Rediscovering the French salonniere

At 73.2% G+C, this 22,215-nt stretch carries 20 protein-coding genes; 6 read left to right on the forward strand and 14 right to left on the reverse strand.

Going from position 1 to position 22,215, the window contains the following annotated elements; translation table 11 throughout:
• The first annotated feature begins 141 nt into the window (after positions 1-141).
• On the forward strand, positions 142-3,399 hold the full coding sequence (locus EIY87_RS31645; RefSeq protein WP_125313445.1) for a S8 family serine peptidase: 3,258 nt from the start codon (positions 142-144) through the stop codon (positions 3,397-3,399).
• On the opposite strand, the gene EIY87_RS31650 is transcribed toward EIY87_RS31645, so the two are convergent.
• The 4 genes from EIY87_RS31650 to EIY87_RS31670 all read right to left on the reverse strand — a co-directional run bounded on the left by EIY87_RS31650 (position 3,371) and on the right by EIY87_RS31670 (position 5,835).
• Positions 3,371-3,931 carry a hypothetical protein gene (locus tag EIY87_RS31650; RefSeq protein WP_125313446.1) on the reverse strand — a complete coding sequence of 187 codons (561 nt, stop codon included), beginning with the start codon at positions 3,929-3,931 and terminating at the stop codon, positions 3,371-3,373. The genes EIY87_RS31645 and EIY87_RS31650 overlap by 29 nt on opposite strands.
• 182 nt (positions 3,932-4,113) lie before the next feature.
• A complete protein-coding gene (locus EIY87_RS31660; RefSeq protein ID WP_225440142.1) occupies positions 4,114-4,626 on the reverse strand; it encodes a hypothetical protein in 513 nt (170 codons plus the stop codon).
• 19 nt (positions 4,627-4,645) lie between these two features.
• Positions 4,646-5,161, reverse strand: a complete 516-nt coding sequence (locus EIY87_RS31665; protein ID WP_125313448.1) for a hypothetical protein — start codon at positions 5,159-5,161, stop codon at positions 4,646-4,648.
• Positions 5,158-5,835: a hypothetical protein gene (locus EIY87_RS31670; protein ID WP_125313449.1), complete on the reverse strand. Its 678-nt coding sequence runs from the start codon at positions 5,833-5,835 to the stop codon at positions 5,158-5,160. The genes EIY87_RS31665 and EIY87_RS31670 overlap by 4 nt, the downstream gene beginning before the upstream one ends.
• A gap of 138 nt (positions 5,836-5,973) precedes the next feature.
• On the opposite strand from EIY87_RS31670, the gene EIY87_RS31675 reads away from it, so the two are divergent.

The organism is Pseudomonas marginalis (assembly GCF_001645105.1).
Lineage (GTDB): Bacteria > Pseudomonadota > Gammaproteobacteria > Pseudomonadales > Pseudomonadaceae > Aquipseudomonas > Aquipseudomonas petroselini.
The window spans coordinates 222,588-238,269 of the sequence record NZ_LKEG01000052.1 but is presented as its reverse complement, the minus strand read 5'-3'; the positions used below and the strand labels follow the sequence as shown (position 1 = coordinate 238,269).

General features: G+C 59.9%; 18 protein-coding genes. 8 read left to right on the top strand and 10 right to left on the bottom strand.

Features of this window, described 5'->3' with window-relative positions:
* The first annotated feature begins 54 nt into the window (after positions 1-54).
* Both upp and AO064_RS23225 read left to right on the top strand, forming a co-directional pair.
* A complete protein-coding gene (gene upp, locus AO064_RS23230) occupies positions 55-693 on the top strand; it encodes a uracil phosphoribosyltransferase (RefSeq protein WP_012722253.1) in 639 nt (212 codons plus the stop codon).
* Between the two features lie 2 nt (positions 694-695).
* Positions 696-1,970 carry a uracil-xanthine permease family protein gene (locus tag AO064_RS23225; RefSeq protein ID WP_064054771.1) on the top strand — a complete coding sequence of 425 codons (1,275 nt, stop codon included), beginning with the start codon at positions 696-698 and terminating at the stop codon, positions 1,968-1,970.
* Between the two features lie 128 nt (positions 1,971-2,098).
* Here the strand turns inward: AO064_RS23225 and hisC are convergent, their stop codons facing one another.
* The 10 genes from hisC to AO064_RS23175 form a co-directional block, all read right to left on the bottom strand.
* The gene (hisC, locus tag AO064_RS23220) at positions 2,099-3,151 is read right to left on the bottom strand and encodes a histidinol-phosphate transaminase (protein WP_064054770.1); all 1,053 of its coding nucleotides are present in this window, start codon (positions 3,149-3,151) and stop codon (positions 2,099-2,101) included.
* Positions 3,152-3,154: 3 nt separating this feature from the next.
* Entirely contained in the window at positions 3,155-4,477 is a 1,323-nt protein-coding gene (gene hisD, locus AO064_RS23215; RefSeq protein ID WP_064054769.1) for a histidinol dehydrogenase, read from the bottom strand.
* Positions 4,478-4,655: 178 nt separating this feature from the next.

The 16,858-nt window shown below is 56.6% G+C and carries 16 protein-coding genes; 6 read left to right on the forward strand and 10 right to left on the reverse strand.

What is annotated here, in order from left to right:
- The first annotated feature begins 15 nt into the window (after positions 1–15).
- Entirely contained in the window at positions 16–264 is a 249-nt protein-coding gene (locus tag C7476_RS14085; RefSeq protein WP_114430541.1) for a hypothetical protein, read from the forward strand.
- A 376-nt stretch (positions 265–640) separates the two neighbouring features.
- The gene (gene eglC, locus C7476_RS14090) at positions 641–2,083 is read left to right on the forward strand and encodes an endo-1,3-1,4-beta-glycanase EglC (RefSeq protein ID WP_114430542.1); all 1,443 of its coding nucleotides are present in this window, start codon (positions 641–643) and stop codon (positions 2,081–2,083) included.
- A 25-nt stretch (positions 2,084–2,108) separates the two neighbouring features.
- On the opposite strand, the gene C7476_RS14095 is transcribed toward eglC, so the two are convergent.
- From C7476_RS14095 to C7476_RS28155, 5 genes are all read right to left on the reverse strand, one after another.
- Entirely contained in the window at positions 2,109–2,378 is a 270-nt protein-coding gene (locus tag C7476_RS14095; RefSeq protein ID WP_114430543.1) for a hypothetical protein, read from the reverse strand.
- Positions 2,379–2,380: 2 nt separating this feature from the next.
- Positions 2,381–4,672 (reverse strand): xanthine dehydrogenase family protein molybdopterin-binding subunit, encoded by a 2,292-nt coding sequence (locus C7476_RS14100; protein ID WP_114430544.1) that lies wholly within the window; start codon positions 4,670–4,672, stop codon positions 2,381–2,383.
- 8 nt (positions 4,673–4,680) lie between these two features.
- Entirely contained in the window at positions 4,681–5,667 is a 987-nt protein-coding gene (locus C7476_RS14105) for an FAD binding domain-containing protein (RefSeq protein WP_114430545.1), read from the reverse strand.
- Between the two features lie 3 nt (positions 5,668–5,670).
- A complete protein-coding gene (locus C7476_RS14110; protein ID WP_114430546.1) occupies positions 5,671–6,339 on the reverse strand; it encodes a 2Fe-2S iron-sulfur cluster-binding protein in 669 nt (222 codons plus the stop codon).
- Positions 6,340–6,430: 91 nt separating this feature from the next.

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A salonnière has been called many things but has rarely been understood for the impact she has had upon society. As a group of women, they were hostesses of intellectual discourse for the Enlightenment philosophes. As individuals, they were writers, lovers, mothers, adventurers, and true intellectuals. This exploration begins with an understanding of the flaws in Enlightenment historiography and why the salonnières have been marginalized. Beginning with Rousseau’s negative view, and continuing with present day scholarship, these women have been misunderstood and maligned. To understand the true salonnière, a timeline of their development and their connection to the intellectual world they lived in must be examined closely. In order to grasp who they were as a community, the lives of Julie de Lespinasse, Madame d’Épinay, and Madame de Staël are examined closely. Each woman held a salon in her own style and to further her individual educational ambitions. Each woman also had her own tumultuous personal life often characterized by miserable marriages and passionate affairs. These women need to be studied as contributing members of their time, intellectuals in their own right, and equals to the men they spent their time with. They were individuals but they were also part of the unity of intellectual life in Paris and to understand them each facet must be illuminated.